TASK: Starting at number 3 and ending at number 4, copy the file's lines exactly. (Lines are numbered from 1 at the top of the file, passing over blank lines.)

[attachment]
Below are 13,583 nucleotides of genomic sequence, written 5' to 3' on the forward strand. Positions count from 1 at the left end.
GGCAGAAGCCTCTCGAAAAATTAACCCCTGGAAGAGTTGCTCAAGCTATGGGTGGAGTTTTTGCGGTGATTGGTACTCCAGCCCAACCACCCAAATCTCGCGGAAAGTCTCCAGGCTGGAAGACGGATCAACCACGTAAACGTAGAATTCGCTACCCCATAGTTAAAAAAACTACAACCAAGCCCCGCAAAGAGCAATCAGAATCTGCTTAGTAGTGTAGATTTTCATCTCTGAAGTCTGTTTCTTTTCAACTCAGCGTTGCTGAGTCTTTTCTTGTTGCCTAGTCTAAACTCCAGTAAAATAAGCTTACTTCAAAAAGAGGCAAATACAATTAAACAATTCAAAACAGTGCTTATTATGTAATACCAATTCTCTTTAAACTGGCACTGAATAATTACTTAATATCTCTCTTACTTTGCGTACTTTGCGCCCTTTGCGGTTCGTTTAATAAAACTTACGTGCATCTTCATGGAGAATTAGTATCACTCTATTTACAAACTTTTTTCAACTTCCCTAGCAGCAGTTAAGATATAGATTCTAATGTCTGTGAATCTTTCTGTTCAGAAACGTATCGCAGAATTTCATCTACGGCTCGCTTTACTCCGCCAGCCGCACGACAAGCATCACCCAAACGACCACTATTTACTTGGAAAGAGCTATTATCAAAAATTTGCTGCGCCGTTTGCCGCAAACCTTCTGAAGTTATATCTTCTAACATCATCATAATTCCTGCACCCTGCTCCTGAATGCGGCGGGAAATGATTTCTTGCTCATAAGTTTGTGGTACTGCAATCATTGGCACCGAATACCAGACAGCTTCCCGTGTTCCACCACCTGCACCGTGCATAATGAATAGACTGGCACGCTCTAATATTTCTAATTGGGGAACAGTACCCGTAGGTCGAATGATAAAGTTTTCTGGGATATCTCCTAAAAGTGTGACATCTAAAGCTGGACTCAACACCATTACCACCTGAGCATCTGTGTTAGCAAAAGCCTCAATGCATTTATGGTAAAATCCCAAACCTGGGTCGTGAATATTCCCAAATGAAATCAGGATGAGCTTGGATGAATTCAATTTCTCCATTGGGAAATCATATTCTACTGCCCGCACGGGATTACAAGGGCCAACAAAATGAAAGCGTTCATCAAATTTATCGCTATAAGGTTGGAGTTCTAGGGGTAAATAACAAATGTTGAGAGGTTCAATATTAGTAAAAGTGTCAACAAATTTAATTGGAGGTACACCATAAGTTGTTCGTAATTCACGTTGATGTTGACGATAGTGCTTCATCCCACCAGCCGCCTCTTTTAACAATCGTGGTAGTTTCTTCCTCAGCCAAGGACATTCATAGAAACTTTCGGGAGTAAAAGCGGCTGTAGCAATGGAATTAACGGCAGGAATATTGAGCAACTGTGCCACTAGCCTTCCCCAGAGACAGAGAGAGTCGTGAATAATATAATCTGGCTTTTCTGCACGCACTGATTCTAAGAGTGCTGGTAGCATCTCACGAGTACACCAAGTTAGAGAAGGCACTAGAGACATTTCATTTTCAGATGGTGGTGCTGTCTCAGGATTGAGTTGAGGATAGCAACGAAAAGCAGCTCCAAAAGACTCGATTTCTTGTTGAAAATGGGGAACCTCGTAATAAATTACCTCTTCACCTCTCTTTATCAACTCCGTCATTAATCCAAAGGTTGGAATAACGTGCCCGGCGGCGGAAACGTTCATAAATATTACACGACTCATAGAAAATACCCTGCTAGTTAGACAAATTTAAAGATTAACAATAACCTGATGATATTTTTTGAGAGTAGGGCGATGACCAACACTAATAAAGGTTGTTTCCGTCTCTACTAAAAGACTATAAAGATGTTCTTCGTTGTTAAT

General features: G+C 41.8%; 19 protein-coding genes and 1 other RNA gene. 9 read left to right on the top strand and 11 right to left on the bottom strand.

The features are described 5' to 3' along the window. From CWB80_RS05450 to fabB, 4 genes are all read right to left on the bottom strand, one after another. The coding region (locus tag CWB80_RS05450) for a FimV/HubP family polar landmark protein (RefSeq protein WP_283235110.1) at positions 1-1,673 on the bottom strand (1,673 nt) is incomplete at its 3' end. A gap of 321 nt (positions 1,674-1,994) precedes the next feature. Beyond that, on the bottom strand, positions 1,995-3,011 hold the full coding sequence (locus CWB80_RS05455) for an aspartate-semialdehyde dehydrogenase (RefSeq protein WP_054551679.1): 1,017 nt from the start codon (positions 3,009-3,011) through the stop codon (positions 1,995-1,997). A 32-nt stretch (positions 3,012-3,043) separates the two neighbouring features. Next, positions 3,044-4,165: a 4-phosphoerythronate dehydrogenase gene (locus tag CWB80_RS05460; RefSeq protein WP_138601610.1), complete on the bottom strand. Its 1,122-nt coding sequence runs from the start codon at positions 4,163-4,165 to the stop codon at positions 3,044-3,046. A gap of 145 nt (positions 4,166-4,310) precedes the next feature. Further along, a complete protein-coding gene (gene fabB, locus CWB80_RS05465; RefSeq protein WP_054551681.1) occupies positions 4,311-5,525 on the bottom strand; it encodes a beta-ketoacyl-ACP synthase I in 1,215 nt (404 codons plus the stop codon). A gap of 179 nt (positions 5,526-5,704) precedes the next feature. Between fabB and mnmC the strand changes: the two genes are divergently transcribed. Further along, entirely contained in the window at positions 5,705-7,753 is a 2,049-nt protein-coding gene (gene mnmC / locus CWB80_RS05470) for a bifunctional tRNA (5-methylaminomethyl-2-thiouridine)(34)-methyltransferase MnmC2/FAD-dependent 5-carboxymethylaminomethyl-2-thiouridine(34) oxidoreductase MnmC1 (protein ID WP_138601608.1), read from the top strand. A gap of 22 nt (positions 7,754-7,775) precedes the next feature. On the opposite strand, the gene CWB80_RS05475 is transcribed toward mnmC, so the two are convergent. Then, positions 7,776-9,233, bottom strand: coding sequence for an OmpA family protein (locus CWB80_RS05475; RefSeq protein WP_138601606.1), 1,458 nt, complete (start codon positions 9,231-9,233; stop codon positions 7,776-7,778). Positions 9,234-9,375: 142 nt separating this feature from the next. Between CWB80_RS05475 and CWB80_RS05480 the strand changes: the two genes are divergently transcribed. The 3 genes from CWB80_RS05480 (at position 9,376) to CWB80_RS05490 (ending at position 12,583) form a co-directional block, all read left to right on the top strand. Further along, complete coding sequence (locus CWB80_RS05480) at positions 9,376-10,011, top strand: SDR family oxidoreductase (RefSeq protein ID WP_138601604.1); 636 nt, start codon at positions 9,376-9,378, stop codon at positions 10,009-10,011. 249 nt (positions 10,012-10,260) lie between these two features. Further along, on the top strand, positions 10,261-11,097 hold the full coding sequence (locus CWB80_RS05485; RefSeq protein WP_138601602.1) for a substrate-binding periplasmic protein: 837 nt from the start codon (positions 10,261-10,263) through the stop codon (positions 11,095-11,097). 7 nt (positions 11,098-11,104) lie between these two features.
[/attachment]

General features: G+C 41.8%; 19 protein-coding genes and 1 other RNA gene. 9 read left to right on the top strand and 11 right to left on the bottom strand.

The features are described 5' to 3' along the window. From CWB80_RS05450 to fabB, 4 genes are all read right to left on the bottom strand, one after another. The coding region (locus tag CWB80_RS05450) for a FimV/HubP family polar landmark protein (RefSeq protein WP_283235110.1) at positions 1-1,673 on the bottom strand (1,673 nt) is incomplete at its 3' end. A gap of 321 nt (positions 1,674-1,994) precedes the next feature. Beyond that, on the bottom strand, positions 1,995-3,011 hold the full coding sequence (locus CWB80_RS05455) for an aspartate-semialdehyde dehydrogenase (RefSeq protein WP_054551679.1): 1,017 nt from the start codon (positions 3,009-3,011) through the stop codon (positions 1,995-1,997). A 32-nt stretch (positions 3,012-3,043) separates the two neighbouring features. Next, positions 3,044-4,165: a 4-phosphoerythronate dehydrogenase gene (locus tag CWB80_RS05460; RefSeq protein WP_138601610.1), complete on the bottom strand. Its 1,122-nt coding sequence runs from the start codon at positions 4,163-4,165 to the stop codon at positions 3,044-3,046. A gap of 145 nt (positions 4,166-4,310) precedes the next feature. Further along, a complete protein-coding gene (gene fabB, locus CWB80_RS05465; RefSeq protein WP_054551681.1) occupies positions 4,311-5,525 on the bottom strand; it encodes a beta-ketoacyl-ACP synthase I in 1,215 nt (404 codons plus the stop codon). A gap of 179 nt (positions 5,526-5,704) precedes the next feature. Between fabB and mnmC the strand changes: the two genes are divergently transcribed. Further along, entirely contained in the window at positions 5,705-7,753 is a 2,049-nt protein-coding gene (gene mnmC / locus CWB80_RS05470) for a bifunctional tRNA (5-methylaminomethyl-2-thiouridine)(34)-methyltransferase MnmC2/FAD-dependent 5-carboxymethylaminomethyl-2-thiouridine(34) oxidoreductase MnmC1 (protein ID WP_138601608.1), read from the top strand. A gap of 22 nt (positions 7,754-7,775) precedes the next feature. On the opposite strand, the gene CWB80_RS05475 is transcribed toward mnmC, so the two are convergent. Then, positions 7,776-9,233, bottom strand: coding sequence for an OmpA family protein (locus CWB80_RS05475; RefSeq protein WP_138601606.1), 1,458 nt, complete (start codon positions 9,231-9,233; stop codon positions 7,776-7,778). Positions 9,234-9,375: 142 nt separating this feature from the next. Between CWB80_RS05475 and CWB80_RS05480 the strand changes: the two genes are divergently transcribed. The 3 genes from CWB80_RS05480 (at position 9,376) to CWB80_RS05490 (ending at position 12,583) form a co-directional block, all read left to right on the top strand. Further along, complete coding sequence (locus CWB80_RS05480) at positions 9,376-10,011, top strand: SDR family oxidoreductase (RefSeq protein ID WP_138601604.1); 636 nt, start codon at positions 9,376-9,378, stop codon at positions 10,009-10,011. 249 nt (positions 10,012-10,260) lie between these two features. Further along, on the top strand, positions 10,261-11,097 hold the full coding sequence (locus CWB80_RS05485; RefSeq protein WP_138601602.1) for a substrate-binding periplasmic protein: 837 nt from the start codon (positions 10,261-10,263) through the stop codon (positions 11,095-11,097). 7 nt (positions 11,098-11,104) lie between these two features.